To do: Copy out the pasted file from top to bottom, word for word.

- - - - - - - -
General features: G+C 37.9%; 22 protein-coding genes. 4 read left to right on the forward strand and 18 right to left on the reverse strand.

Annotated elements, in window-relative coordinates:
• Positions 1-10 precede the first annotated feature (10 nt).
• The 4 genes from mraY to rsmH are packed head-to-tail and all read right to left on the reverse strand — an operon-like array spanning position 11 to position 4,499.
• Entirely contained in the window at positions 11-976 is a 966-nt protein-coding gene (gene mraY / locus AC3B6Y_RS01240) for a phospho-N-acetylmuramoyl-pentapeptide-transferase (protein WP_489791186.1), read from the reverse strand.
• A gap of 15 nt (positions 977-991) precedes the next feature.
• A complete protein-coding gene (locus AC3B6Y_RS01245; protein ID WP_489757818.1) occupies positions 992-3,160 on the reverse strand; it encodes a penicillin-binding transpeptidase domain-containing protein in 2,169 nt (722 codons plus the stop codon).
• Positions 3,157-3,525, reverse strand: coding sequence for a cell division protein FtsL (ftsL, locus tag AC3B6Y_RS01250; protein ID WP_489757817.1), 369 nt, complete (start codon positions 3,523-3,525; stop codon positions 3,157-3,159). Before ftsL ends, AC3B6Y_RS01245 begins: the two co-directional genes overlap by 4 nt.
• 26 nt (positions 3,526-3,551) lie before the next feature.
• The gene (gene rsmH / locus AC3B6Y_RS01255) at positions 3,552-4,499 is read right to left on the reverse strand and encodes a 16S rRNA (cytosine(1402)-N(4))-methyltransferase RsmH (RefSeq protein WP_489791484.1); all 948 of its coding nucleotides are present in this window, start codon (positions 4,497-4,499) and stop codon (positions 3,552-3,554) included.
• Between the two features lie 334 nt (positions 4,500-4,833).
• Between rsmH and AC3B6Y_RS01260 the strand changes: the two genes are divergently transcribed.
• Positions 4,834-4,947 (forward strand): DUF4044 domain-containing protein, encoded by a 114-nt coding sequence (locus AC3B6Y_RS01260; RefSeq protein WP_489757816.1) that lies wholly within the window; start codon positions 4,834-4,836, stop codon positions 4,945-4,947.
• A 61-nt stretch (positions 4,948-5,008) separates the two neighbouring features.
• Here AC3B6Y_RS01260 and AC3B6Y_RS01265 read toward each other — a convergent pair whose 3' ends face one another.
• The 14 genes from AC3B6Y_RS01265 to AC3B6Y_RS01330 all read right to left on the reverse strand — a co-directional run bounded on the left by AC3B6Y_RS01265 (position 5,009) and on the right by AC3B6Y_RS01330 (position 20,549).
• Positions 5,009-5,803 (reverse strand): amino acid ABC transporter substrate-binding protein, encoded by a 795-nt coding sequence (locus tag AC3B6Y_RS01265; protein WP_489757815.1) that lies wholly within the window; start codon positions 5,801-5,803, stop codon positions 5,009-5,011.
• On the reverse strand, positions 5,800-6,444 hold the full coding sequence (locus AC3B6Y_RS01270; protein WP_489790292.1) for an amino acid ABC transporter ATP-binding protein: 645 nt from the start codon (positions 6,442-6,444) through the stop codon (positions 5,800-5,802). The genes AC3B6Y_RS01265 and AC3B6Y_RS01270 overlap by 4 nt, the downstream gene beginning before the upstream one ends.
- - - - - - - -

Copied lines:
General features: G+C 37.9%; 22 protein-coding genes. 4 read left to right on the forward strand and 18 right to left on the reverse strand.

Annotated elements, in window-relative coordinates:
• Positions 1-10 precede the first annotated feature (10 nt).
• The 4 genes from mraY to rsmH are packed head-to-tail and all read right to left on the reverse strand — an operon-like array spanning position 11 to position 4,499.
• Entirely contained in the window at positions 11-976 is a 966-nt protein-coding gene (gene mraY / locus AC3B6Y_RS01240) for a phospho-N-acetylmuramoyl-pentapeptide-transferase (protein WP_489791186.1), read from the reverse strand.
• A gap of 15 nt (positions 977-991) precedes the next feature.
• A complete protein-coding gene (locus AC3B6Y_RS01245; protein ID WP_489757818.1) occupies positions 992-3,160 on the reverse strand; it encodes a penicillin-binding transpeptidase domain-containing protein in 2,169 nt (722 codons plus the stop codon).
• Positions 3,157-3,525, reverse strand: coding sequence for a cell division protein FtsL (ftsL, locus tag AC3B6Y_RS01250; protein ID WP_489757817.1), 369 nt, complete (start codon positions 3,523-3,525; stop codon positions 3,157-3,159). Before ftsL ends, AC3B6Y_RS01245 begins: the two co-directional genes overlap by 4 nt.
• 26 nt (positions 3,526-3,551) lie before the next feature.
• The gene (gene rsmH / locus AC3B6Y_RS01255) at positions 3,552-4,499 is read right to left on the reverse strand and encodes a 16S rRNA (cytosine(1402)-N(4))-methyltransferase RsmH (RefSeq protein WP_489791484.1); all 948 of its coding nucleotides are present in this window, start codon (positions 4,497-4,499) and stop codon (positions 3,552-3,554) included.
• Between the two features lie 334 nt (positions 4,500-4,833).
• Between rsmH and AC3B6Y_RS01260 the strand changes: the two genes are divergently transcribed.
• Positions 4,834-4,947 (forward strand): DUF4044 domain-containing protein, encoded by a 114-nt coding sequence (locus AC3B6Y_RS01260; RefSeq protein WP_489757816.1) that lies wholly within the window; start codon positions 4,834-4,836, stop codon positions 4,945-4,947.
• A 61-nt stretch (positions 4,948-5,008) separates the two neighbouring features.
• Here AC3B6Y_RS01260 and AC3B6Y_RS01265 read toward each other — a convergent pair whose 3' ends face one another.
• The 14 genes from AC3B6Y_RS01265 to AC3B6Y_RS01330 all read right to left on the reverse strand — a co-directional run bounded on the left by AC3B6Y_RS01265 (position 5,009) and on the right by AC3B6Y_RS01330 (position 20,549).
• Positions 5,009-5,803 (reverse strand): amino acid ABC transporter substrate-binding protein, encoded by a 795-nt coding sequence (locus tag AC3B6Y_RS01265; protein WP_489757815.1) that lies wholly within the window; start codon positions 5,801-5,803, stop codon positions 5,009-5,011.
• On the reverse strand, positions 5,800-6,444 hold the full coding sequence (locus AC3B6Y_RS01270; protein WP_489790292.1) for an amino acid ABC transporter ATP-binding protein: 645 nt from the start codon (positions 6,442-6,444) through the stop codon (positions 5,800-5,802). The genes AC3B6Y_RS01265 and AC3B6Y_RS01270 overlap by 4 nt, the downstream gene beginning before the upstream one ends.